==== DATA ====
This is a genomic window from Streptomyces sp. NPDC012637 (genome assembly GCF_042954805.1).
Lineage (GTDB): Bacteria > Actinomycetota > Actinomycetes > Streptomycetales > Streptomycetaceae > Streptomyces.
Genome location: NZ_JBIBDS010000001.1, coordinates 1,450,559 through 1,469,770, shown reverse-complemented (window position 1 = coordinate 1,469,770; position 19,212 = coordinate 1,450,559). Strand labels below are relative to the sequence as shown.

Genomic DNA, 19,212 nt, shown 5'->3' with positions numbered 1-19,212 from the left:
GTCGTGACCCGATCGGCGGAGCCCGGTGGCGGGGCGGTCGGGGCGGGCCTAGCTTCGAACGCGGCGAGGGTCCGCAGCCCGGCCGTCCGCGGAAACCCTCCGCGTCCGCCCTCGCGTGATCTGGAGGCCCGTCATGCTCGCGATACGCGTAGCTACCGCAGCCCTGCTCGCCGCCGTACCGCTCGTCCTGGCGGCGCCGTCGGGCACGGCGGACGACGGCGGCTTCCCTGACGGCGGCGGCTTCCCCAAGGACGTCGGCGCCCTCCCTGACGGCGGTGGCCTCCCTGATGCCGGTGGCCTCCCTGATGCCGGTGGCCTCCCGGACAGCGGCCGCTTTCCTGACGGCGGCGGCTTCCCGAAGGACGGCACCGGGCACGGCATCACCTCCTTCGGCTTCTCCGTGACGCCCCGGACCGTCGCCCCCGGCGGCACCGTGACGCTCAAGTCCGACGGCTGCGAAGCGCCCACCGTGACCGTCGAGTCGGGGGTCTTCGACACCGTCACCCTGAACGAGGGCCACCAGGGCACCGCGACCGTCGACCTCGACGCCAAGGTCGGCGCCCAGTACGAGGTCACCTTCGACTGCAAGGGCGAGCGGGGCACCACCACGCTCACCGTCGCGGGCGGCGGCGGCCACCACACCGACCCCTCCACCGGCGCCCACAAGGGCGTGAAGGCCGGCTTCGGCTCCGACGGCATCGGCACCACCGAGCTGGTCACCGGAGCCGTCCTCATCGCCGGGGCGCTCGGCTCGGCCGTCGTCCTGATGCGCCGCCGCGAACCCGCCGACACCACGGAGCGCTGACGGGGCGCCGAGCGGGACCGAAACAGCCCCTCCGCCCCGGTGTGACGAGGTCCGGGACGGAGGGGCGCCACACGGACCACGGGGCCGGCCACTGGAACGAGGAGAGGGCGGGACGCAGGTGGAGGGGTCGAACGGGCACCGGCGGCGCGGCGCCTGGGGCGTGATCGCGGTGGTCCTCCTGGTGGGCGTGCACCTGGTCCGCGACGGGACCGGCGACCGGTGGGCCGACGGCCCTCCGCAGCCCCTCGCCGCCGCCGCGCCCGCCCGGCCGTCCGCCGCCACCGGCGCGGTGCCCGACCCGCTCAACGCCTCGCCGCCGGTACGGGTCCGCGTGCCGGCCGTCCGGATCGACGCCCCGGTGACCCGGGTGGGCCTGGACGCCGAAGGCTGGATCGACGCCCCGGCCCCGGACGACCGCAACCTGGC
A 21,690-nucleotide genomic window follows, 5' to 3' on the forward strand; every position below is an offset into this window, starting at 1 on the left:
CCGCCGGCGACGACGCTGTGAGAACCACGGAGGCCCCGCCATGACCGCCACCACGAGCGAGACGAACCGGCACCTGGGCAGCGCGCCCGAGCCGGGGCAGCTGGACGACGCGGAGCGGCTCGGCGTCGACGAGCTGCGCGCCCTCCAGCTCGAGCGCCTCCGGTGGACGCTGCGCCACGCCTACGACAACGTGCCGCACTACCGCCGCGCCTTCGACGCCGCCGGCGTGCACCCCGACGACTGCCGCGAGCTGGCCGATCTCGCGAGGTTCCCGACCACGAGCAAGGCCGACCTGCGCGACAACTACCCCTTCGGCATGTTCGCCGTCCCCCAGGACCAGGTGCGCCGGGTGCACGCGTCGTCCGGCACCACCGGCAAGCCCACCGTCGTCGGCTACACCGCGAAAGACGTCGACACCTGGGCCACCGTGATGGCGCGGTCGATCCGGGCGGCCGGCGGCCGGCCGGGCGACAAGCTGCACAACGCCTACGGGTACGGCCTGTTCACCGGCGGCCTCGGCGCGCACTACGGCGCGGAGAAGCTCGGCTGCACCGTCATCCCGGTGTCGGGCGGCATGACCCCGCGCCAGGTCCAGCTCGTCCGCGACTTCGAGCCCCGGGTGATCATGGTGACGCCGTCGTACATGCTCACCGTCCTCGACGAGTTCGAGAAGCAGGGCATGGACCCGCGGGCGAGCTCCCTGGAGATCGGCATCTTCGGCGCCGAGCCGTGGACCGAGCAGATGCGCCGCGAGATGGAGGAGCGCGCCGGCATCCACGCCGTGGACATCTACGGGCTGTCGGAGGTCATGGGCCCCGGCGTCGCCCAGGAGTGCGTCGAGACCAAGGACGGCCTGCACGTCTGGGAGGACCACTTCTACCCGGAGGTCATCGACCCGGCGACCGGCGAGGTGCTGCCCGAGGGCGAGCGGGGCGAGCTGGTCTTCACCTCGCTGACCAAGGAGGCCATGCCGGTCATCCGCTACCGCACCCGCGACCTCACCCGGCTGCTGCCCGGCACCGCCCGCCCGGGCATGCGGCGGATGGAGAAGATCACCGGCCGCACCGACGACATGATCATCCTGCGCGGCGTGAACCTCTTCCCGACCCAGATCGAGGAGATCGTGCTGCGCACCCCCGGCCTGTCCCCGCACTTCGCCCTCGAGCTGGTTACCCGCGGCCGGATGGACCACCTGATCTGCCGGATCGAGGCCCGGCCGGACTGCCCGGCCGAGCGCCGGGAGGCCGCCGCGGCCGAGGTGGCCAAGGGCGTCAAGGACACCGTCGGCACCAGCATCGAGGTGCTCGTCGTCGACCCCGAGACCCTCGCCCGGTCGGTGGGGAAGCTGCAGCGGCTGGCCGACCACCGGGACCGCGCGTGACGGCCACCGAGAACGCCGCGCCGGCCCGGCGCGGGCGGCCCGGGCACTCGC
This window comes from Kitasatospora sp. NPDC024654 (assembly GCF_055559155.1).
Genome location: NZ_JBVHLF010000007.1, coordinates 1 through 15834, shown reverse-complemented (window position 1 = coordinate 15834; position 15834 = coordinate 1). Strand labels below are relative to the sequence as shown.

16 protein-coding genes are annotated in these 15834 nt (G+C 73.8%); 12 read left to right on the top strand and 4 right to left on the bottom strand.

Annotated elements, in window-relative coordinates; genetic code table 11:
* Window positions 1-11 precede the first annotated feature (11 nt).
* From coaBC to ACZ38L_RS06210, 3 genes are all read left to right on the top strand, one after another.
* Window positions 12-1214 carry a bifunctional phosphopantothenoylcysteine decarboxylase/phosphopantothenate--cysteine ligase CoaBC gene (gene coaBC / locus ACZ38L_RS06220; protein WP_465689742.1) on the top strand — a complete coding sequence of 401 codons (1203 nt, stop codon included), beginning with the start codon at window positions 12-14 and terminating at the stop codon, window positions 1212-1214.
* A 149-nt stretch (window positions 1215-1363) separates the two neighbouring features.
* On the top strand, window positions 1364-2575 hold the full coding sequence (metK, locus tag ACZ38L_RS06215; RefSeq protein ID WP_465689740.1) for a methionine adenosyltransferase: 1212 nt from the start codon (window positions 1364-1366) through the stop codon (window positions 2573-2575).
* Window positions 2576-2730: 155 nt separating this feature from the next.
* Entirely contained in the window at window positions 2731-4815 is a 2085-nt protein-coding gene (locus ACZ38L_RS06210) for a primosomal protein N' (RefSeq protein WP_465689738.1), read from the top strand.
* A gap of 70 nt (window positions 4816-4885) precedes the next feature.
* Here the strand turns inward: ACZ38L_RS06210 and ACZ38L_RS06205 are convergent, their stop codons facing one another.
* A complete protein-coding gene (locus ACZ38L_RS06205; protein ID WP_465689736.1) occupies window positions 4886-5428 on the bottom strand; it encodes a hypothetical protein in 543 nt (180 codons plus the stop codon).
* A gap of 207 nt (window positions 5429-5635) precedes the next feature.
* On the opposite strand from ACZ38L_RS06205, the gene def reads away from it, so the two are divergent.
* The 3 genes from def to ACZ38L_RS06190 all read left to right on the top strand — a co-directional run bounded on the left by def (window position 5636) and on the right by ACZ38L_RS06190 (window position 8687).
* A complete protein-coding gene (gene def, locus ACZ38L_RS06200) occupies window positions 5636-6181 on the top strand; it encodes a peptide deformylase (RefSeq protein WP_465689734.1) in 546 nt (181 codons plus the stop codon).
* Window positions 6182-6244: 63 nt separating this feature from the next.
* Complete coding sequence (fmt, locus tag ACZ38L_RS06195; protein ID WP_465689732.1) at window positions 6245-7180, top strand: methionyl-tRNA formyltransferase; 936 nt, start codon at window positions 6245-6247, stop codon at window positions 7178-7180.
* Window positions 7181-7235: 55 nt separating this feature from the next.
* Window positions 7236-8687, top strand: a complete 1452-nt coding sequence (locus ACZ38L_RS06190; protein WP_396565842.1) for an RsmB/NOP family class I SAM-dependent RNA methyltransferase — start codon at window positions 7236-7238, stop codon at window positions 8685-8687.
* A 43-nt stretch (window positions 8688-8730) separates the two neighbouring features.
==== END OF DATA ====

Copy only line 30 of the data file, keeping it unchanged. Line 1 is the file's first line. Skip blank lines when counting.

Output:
* A 43-nt stretch (window positions 8688-8730) separates the two neighbouring features.